Abandoned Node.js IntelliSense for Visual Studio 2012+
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Node.js meets Visual Studio

This project extends Visual Studio's Javascript engine to provide full IntelliSense for Node.js code, including 3rd-party modules.


3rd-party modules do not yet work; I will use module-deps to find and reference them.

This project has been abandoned..
Instead, use the Node.js Tools for Visual Studio


NodeSense requires Visual Studio 2012 or later; the Javascript engine in earlier versions does not execute user code and cannot support this.

First, install Node.js and npm. NodeSense will generate IntelliSense for the built-in modules from the version of Node.js used to run it.

Next, install NodeSense system-wide from an administrative command prompt:

npm install -g vs-nodesense

Finally, open a command prompt in your project folder and run NodeSense to generate IntelliSense files:


This will generate files in node_modules/.vs-nodesense, including a copy of Node.js' built-in modules, links to every JS file in your project, and glue code to make it all work together in Visual Studio's IntelliSense engine. Make sure this folder is in your .gitignore file, even if the rest of node_modules isn't.

This folder will contain a file named Node.js which references the rest of the generated IntelliSense code. Drag this file to your ~/Scripts/_references.js and IntelliSense will start working correctly everywhere in your project.


  • Gets rid of all non-Node.js globals, including variables declared in other files
  • TODO: Supports fs.readdir and fs.readFile for modules that build APIs from the filesystem
  • Supports full Node.js module loading mechanisms; any existing Node.js module should work perfectly (unless it builds APIs from HTTP requests, like googleapis)
  • Runs actual Node.js source from your version of Node (except the module and process objects); should accurately reflect all built-in APIs
  • Fully supports Go-to-definition, both for Node.js built-in source and other modules
  • All code (both Node.js generator code and generated VS-side Javascript) is JSHint-clean

Writing client-side code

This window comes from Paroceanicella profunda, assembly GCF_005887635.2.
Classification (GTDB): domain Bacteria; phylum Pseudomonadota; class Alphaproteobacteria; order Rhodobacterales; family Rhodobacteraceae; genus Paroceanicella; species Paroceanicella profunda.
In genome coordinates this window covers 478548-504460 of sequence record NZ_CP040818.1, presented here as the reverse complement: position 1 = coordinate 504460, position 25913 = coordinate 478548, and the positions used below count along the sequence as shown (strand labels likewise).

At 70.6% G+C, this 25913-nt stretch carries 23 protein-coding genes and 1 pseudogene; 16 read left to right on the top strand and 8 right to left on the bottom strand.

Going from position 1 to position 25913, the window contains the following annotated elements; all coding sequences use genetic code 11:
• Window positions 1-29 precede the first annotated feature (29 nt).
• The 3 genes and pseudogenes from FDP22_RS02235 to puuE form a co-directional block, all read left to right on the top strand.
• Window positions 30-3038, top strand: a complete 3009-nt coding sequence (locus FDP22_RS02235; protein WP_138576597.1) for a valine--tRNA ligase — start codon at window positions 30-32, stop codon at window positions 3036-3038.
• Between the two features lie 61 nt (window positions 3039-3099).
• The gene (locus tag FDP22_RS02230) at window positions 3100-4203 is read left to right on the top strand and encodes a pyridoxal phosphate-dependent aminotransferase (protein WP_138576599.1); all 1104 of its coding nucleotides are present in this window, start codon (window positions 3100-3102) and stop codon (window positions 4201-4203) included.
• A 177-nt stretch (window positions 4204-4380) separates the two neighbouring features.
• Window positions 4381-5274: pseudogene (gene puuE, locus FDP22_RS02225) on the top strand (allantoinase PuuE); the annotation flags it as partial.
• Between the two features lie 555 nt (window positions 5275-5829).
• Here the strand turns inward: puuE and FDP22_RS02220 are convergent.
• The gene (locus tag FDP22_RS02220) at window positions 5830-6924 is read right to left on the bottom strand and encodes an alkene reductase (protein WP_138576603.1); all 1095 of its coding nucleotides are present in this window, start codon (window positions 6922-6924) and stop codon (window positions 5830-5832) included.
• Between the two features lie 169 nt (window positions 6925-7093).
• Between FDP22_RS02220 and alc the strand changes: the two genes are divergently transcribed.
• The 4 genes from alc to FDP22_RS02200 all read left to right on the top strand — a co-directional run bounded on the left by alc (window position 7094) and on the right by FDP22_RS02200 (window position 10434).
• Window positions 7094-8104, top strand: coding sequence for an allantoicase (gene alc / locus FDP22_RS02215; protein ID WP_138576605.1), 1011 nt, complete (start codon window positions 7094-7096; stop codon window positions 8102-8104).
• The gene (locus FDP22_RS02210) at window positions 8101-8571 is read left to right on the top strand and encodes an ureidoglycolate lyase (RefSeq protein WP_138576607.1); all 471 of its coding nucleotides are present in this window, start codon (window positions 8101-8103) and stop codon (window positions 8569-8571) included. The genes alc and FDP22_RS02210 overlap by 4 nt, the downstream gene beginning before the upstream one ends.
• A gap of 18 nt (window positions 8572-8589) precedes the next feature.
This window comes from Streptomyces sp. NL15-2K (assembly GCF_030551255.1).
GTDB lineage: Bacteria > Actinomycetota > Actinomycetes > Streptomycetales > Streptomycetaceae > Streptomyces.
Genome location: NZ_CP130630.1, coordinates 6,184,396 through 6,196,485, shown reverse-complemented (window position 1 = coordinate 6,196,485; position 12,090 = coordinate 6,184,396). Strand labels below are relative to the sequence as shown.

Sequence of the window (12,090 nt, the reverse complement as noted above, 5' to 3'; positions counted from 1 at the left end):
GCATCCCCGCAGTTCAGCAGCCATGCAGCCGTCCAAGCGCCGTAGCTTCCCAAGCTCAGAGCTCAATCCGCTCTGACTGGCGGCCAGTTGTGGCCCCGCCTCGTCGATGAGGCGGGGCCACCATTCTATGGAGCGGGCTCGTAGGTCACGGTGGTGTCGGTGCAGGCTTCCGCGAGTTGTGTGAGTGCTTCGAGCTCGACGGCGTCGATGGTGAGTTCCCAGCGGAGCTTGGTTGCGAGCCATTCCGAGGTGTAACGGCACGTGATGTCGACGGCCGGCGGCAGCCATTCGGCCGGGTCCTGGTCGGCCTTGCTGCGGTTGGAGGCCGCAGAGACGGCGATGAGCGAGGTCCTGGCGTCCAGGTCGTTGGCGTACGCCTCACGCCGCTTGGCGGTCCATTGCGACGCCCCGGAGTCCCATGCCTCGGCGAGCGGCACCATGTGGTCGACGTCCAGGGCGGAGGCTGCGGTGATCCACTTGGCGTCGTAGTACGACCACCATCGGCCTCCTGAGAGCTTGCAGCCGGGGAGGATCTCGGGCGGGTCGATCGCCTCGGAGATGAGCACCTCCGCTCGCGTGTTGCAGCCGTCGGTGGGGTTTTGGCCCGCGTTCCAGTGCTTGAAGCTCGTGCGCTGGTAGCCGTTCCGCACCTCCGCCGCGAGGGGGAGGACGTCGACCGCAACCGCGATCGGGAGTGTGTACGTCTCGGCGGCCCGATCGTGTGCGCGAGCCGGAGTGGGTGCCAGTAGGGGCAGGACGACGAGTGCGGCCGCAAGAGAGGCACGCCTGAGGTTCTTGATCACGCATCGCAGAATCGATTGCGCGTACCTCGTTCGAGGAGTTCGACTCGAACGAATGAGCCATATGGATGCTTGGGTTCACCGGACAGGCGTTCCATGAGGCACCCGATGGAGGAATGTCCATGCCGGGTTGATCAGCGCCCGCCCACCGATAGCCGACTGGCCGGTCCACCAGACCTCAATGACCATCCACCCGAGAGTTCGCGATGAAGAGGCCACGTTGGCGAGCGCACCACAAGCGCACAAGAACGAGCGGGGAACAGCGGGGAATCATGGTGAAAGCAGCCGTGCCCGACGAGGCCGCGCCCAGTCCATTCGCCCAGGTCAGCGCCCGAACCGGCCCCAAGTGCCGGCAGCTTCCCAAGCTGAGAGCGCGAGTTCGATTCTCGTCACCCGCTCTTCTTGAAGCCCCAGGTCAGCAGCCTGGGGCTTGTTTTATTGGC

NodeSense will remove all non-Node.js entries from the IntelliSense globals, including the entire DOM API. If your project also contains browser-side code, NodeSense can be configured to provide dual-environment IntelliSense (for systems like browserify, which have both DOM globals and Node.js globals), or to fully restore a pure-browser environment.

To restore browser globals (for dual-environment scripts), call intellisense.restoreGlobals() (you may also want to set process.browser = true; to correctly affect browserify-aware modules).
To remove Node.js globals, call intellisense.removeNodeGlobals() (before calling restoreGlobals).

These calls should be placed in a separate file that is only referenced using a /// <reference path="..." /> directive, so that they will be processed by Visual Studio but not Node.js.

How it works

Files in the templates/ directory will be copied directly to node_modules/.vs-nodesense/setup, and will only be executed by Visual Studio. These files simulate the core Node.js environment.

The generator will create an index file with a declaration for every module, as well as all aliases for directory and package defaults.

It will also create a reference file for every require()d file in the target project.

For .js (including Node.js built-in modules) files, this file will have a reference tag to the actual JS file, and a call to intellisense.enterModuleDefinition() for the next file. This is the only way to run my code before running the actual user file; referenced files are always run before any code in the referencing file. Using a reference to the actual JS file allows Go-to-definition to work as expected.

For .json files, it will paste the JSON content directly into the generated file and assign it to module.exports.

.node files are ignored.

It will then create an entry-point file (node_modules/.vs-nodesense/node.js) with reference tags for the setup files and all of the reference files in order.